I recognize that I am being held unlawfully imprisonment after receiving court documents from the clerk of court in the county of Sumter on case No. 2003-CP-43-1307 demonstrating that the armed robbery in violation of 16-11-330(A) S.C. Code of Laws, being CDR Code # 0139 was reduce to common law Robbery in violation of 16-11-330(B) S.C. Code of Laws, bearing CDR Code #0026 under indictment No. 2003654300206. Evidence to support this statement are a case history for case warrant H108170 and H108171 and a inmate Step 2 Grievance Form No. BRCI0322-16 Sign and dated July 15, 2016 [Doc. 1 at 5.] As stated, on June 13, 2017, Respondent filed a motion for summary judgment. [Doc. 15.] On September 5, 2017, Petitioner filed a response in opposition [Doc. 27], and on September 12, 2017, Respondent filed a reply [Doc. 30]. Accordingly, the motion for summary judgment is ripe for review.

         APPLICABLE LAW

         Liberal Construction of Pro Se Petition

         Petitioner brought this action pro se, which requires the Court to liberally construe his pleadings. Estelle v. Gamble, 429 U.S. 97, 106 (1976); Haines v. Kerner, 404 U.S. 519, 520 (1972) (per curiam); Loe v. Armistead, 582 F.2d 1291, 1295 (4th Cir. 1978); Gordon v. Leeke, 574 F.2d 1147, 1151 (4th Cir. 1978). Pro se pleadings are held to a less stringent standard than those drafted by attorneys. Haines, 404 U.S. at 520. Even under this less stringent standard, however, the pro se petition is still subject to summary dismissal. Id. at 520-21. The mandated liberal construction means only that if the court can reasonably read the pleadings to state a valid claim on which the petitioner could prevail, it should do so. Barnett v. Hargett, 174 F.3d 1128, 1133 (10th Cir. 1999). A court may not construct the petitioner's legal arguments for him. Small v. Endicott, 998 F.2d 411, 417-18 (7th Cir. 1993). Nor should a court “conjure up questions never squarely presented.” Beaudett v. City of Hampton, 775 F.2d 1274, 1278 (4th Cir. 1985).

         Summary Judgment Standard

         Rule 56 of the Federal Rules of Civil Procedure states, as to a party who has moved for summary judgment:

The court shall grant summary judgment if the movant shows that there is no genuine dispute as to any material fact and the movant is entitled to judgment as a matter of law.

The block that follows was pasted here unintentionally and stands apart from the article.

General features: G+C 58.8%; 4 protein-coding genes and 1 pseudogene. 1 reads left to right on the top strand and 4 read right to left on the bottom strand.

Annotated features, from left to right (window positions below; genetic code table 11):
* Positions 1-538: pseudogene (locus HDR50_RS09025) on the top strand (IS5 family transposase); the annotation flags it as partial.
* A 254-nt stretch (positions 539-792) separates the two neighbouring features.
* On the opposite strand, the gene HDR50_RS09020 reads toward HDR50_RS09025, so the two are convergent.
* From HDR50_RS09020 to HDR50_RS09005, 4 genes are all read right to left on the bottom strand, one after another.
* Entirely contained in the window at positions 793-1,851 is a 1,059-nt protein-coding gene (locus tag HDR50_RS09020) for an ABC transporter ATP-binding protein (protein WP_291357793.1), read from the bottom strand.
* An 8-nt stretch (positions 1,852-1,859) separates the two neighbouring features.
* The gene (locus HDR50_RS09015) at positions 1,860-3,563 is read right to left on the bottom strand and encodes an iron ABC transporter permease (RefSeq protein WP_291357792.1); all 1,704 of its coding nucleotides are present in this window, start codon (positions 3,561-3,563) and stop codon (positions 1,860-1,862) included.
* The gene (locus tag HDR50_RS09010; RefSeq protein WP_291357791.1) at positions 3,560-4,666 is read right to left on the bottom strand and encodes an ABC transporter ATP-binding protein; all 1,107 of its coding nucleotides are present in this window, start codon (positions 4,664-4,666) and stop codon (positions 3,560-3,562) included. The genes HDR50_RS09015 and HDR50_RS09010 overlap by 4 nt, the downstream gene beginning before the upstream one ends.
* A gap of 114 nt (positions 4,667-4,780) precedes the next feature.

Fed. R. Civ. P. 56(a). A fact is “material” if proof of its existence or non-existence would affect disposition of the case under applicable law. Anderson v. Liberty Lobby, Inc., 477 U.S. 242, 248 (1986). An issue of material fact is “genuine” if the evidence offered is such that a reasonable jury might return a verdict for the non-movant. Id. at 257. When determining whether a genuine issue has been raised, the court must construe all inferences and ambiguities against the movant and in favor of the non-moving party. United States v. Diebold, Inc., 369 U.S. 654, 655 (1962).

         The party seeking summary judgment shoulders the initial burden of demonstrating to the court that there is no genuine issue of material fact. Celotex Corp. v. Catrett, 477 U.S. 317, 323 (1986). Once the movant has made this threshold demonstration, the non-moving party, to survive the motion for summary judgment, may not rest on the allegations averred in his pleadings. Id. at 324. Rather, the non-moving party must demonstrate specific, material facts exist that give rise to a genuine issue. Id. Under this standard, the existence of a mere scintilla of evidence in support of the non-movant's position is insufficient to withstand the summary judgment motion. Anderson, 477 U.S. at 252. Likewise, conclusory allegations or denials, without more, are insufficient to preclude granting the summary judgment motion. Id. at 248. “Only disputes over facts that might affect the outcome of the suit under the governing law will properly preclude the entry of summary judgment. Factual disputes that are irrelevant or unnecessary will not be counted.” Id. Further, Rule 56 provides in pertinent part:

A party asserting that a fact cannot be or is genuinely disputed must support the assertion by:
(A) citing to particular parts of materials in the record, including depositions, documents, electronically stored information, affidavits or declarations, stipulations (including those made for purposes of the motion only), admissions, interrogatory answers, or other materials; or
(B) showing that the materials cited do not establish the absence or presence of a genuine dispute, or that an adverse party cannot produce admissible evidence to support the fact.

Fed. R. Civ. P. 56(c)(1). Accordingly, when Rule 56(c) has shifted the burden of proof to the non-movant, he must produce existence of a factual dispute on every element essential to his action that he bears ...